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Matchett's Baltimore Director For 1853-54
Volume 564, Page 8   View pdf image
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In 1792, an accession to the population, was made by the arrival of refugees who had
Escaped from the massacre at Hispaniola,

In 1796, the town having advanced to a high station as a political community, was
erected into the City of Baltimore, and the corporation is known as the "Mayor and City
ouncil of Baltimore." James Calhoun was the first Mayor under the new organization.

Perhaps no City in the Union presents more inducements for settlement than Balti-
more; the facility for trade and manufacture, which it offers; the beauty of its situation,
and its proverbial salubrity, all conspire to render it desirable as a place of business and
abode. As laid out, the city includes four miles square, but the part which is compactly
built does not exceed about two miles square. The streets are regularly laid out, and
generally cross each other at right angles. They are, with few exceptions, of ample width.
Baltimore or Market street is the principal street for the retail trade, and is 86 feet wide.
Other streets range from 50 to 100 feet in width. The. most fashionable residences are
in the neighborhood of the Washington Monument, and on Charles, Franklin and Madi-
son streets.

The population of Baltimore his rapidly increased; in 1790, it was 13,503; in 1800,
it was 26,514; in 1810. 35,588, in 1820, 62,738; in 1830, 80,625; in 1840, 102,313, of
whom, 21,166 were colored; 17,967 free, 3,199 slaves; in 1850, 169,054, of whom 140,666
were whites, 28,388 colored, 25,442 free, and 2 946 slaves. Of the free inhabitants,
130,491 were born in the United States, and 35,617 in foreign countries,

Education has always attracted much attention in Baltimore, and the number and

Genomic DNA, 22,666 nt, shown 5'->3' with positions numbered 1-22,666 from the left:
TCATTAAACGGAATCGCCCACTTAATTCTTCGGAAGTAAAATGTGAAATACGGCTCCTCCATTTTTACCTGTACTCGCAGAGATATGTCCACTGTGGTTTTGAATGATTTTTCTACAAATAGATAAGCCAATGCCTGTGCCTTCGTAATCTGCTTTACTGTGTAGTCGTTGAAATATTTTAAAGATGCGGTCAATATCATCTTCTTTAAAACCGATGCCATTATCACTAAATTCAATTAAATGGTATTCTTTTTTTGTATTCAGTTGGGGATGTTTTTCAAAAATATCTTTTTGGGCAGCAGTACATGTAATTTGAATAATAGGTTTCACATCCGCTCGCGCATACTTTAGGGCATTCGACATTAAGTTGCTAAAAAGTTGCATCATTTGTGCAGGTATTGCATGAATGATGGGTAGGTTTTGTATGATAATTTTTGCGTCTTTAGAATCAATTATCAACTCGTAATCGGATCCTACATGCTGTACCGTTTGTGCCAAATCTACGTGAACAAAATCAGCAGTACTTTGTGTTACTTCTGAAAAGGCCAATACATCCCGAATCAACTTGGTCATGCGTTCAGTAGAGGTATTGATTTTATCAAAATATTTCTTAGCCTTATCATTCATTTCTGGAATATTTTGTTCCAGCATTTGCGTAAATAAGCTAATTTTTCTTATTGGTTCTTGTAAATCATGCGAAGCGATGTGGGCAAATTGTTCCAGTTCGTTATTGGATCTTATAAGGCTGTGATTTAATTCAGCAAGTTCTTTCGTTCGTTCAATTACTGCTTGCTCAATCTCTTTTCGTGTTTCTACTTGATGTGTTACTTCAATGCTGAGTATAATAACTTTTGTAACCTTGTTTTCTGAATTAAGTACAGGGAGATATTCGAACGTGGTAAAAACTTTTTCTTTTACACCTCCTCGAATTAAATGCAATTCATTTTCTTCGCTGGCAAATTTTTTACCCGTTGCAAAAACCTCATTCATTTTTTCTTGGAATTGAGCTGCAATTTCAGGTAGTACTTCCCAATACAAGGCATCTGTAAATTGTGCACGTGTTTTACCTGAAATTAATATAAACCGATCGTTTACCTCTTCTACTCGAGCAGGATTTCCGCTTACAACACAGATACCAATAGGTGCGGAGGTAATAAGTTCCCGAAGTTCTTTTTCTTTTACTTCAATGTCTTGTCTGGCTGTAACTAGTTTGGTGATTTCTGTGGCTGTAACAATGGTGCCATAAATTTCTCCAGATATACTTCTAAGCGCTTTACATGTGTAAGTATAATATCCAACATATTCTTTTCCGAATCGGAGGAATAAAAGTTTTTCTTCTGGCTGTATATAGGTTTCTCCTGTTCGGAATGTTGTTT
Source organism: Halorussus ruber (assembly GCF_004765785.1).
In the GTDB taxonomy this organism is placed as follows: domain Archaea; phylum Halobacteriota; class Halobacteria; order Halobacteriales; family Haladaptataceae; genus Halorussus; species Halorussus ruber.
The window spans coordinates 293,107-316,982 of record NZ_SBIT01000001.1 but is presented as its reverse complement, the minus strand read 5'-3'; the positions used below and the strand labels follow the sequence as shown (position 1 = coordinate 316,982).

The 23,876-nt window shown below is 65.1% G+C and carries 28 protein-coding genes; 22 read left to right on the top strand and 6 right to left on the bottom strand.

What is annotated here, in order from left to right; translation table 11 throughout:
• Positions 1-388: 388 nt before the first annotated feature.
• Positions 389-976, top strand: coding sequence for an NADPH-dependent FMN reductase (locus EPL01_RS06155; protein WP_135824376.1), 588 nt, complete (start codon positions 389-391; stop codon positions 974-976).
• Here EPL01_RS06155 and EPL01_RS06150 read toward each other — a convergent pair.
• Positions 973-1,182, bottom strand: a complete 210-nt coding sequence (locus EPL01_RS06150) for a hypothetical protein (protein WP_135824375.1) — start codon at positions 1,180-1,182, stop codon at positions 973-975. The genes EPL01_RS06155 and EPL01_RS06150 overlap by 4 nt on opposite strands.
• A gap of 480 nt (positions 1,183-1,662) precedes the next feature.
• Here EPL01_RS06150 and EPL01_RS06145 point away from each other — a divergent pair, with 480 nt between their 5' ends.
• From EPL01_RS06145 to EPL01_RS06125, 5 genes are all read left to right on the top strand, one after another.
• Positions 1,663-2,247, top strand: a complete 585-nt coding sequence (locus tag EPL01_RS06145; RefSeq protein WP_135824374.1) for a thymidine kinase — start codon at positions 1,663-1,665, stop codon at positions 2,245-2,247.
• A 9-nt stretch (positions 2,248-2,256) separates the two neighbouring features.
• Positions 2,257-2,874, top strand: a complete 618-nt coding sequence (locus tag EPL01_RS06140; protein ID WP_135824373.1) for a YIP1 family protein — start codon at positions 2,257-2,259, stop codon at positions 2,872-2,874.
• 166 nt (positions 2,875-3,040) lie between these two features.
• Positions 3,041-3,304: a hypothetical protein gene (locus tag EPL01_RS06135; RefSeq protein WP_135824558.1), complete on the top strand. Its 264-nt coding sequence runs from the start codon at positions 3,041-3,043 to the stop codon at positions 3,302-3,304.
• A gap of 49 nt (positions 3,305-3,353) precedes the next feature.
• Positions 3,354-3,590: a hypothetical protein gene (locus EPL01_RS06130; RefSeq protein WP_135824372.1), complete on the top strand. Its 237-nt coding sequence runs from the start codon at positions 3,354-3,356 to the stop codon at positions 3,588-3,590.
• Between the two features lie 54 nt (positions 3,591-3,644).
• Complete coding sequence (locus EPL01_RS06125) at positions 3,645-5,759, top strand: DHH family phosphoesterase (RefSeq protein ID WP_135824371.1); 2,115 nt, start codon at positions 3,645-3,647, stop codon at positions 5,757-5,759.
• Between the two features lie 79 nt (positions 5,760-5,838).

excellence of her literary institutions afford ample facilities for the mental improvement of
the rising generation.

In 1791 St. Mary's College was established, and in 1803 the charter of Baltimore
College was obtained. In 1809 Drs. Davulge, Shaw &. Cocke, were authorised to raise
funds, by lottery, to erect buildings for the Medical College, which had been opened in
1800, The College in Lombard street, was commenced the same year, and completed
in 1812. Robert Gary Long, was the architect. Subsequently the Medical School and
Baltimore College were united, and raised to the rank of a University, known as the Uni-
versity of Maryland. The Academical Department, and the School of Medicine alone
have been put into operation. The latter has always ranked among the best Medical
Institutions of the country.

The Washington University was founded in 1828, the Medical School is the only
one that has been organised. The Newton University was established in 1845; and the
Faculty of Arts organized. In 1849, the Baltimore Female College, in St. Paul street,
an institution for the liberal education of young ladies, was chartered by the State of Ma-
ryland. Its course of study and arrangement of classes are similar to those of Colleges
for gentlemen. The Convent of the Visitation, in Park street, and the Carmelite Nun-
nery, also have large schools attached to them. Besides these, are many private Semina-
ries of a high order. In 1829, the first public school was opened, and now there are for-
ty-one schools, with nine thousand eighty-one pupils, The Central High School for Males,


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Matchett's Baltimore Director For 1853-54
Volume 564, Page 8   View pdf image
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